Friday, October 27
O Jehovah, open my lips, so that my mouth may declare your praise.—Ps. 51:15.
Speech is part of our daily life, but we do not need to talk all the time. In fact, the Bible says that there is “a time to be silent.” Maintaining silence when others are speaking can be a mark of respect. Controlling our tongue to keep quiet about a confidential matter gives evidence of discretion and discernment. Restraining our tongue when we are provoked is the course of wisdom. On the other hand, the Bible also says that there is “a time to speak.” If a friend gave you a beautiful present, you would probably not store it out of sight. Rather, you would show your appreciation by putting it to good use. We show our gratitude for Jehovah’s gift of speech by using it wisely. That might include expressing our feelings, communicating our needs, sharing words of encouragement, and giving God praise.
The Watchtower has certainly done a lot of talking over the past century and a half. C.T. Russell traveled the world giving lectures and he also spoke to millions through the printed page —his sermons were published in major newspapers around the world; not to mention the PhotoDrama of Creation that he narrated, which was viewed by millions.
Judge Rutherford projected his voice far and wide too, via weekly broadcasts on the-then cutting edge technology of radio. His sermons were also presented on doorsteps throughout America using crank-up phonograph records which Jehovah’s Witnesses developed. Those same recordings were blasted out to the public through megaphones on what was known as sound cars.
In modern times Jehovah’s Witnesses give weekly “talks” in local congregations —and lager venues like circuit and regional assemblies. The most recent adaptation of technology is JW.org, which connects to the millions of JW’s in the field and puts at their fingertips videos, and the Bible and Bible literature in over 700 languages. It is a powerful resource.
But there will come a time when all the talking will stop. Jesus foretold that very thing when he said ‘and this good news of the Kingdom will be preached in all the world and then the end will come.’ Jesus was not inferring that the world would end and consequently that is why the preaching would stop. The end he was referring to is the end of the Christian era, the end of the preaching and disciple-making work that Jesus assigned to his slaves. It will be the end of talking about the Kingdom.
Elsewhere in prophecy, this “end” of talking can be discerned. The 29th chapter of Isaiah foretells that Jehovah will “bring distress on Ariel, and there will be mourning and lamentation, and she will become to me like an altar hearth of God. I will encamp on all sides against you, and I will besiege you with a palisade and raise up siegeworks against you. You will be brought low; from the ground you will speak, and what you say will be muffled by dust. Your voice will come from the ground like the voice of a spirit medium, and your words will chirp from the dust.”
Ariel is simply another designation for Jerusalem, which in ancient times was the center for the worship of Jehovah —the place where he caused his name to reside. But Ariel becoming the altar hearth of God was an ominous sign for the Jews living there. Instead of their offering up animal sacrifices at Solomon’s temple, the city of Jehovah was going to be cast into the flames, as if sacrificed to God.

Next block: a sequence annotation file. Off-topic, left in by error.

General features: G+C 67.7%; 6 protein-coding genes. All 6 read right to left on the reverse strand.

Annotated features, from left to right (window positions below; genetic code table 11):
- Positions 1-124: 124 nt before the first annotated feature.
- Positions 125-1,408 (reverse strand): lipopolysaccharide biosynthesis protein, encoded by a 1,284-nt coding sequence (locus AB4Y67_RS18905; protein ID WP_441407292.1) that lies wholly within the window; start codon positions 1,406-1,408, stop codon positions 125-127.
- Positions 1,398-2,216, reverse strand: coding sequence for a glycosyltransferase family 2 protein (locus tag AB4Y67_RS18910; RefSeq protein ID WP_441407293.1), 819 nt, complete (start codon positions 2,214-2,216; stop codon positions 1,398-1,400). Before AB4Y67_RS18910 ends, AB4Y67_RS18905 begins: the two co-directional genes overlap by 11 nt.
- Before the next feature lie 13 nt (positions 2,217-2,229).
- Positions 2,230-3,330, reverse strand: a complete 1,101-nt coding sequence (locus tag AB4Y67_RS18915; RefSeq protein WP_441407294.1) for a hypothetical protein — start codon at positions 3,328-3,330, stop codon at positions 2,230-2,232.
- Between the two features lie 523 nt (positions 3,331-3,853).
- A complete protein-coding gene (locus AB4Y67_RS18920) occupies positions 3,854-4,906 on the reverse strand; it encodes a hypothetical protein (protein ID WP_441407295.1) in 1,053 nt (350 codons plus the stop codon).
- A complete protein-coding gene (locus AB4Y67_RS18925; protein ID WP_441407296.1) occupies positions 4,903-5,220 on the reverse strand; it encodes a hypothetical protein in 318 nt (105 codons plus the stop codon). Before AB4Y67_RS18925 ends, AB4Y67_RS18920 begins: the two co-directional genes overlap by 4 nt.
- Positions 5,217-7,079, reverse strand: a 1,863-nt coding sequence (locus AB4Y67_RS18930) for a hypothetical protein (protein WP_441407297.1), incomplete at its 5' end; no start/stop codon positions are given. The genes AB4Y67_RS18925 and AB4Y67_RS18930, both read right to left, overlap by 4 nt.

The prophecy, of course, has a much broader application than what occurred in ancient times. Indeed, Jesus foretold that enemies would build a fortification of pointed stakes (palisade) around Jerusalem and the holy city would be trampled upon by the nations until the appointed times of the nations ended. And as Jehovah’s Witnesses surely know, the desolation of Jerusalem in the first century was merely a miniature fulfillment of what is to occur during the global great tribulation.
Then Christ will silence Jehovah’s earthly mouthpiece and the voice of the masonic man of lawlessness will chirp from the dust like a voice from the beyond the grave.
Elsewhere in prophecy Jehovah foretells there will come an end to the talk. Here is a passage: “The elders of the daughter of Zion sit on the ground in silence. They throw dust on their heads and wear sackcloth. The virgins of Jerusalem have bowed their heads down to the ground.” —Lamentations 2:4
Hosea has something to say in this regard too: “However, let no man contend or reprove, for your people are like those who contend against a priest. So you will stumble in broad daylight, and the prophet will stumble with you, as if it were night. And I will silence your mother. My people will be silenced, because there is no knowledge.”
Do not Jehovah’s Witnesses affectionately refer to the Watchtower as their “mother”? They surely do. And because the Watchtower has promoted what might be considered the biggest hoax ever perpetrated —that being the 1914 kingdom-came delusion, the organizational prophet will stumble over the stumbling block he has laid when Christ comes to commence the judgment of the house of God.
Although millions of theocratic words have been spoken and Jehovah’s Witnesses have the Bible at their fingertips, they have no knowledge of Jehovah’s judgments. Alas, once the execution of Jehovah’s judgments commences Jehovah’s Witnesses have these words of prophecy attributed to them: “And he will have to say, ‘Keep silence! For it is not the occasion for making any mention of the name of Jehovah.’” —Amos 6:10
There is indeed a time to keep silent. And all of Jehovah’s Witnesses will be silenced when Jehovah speaks.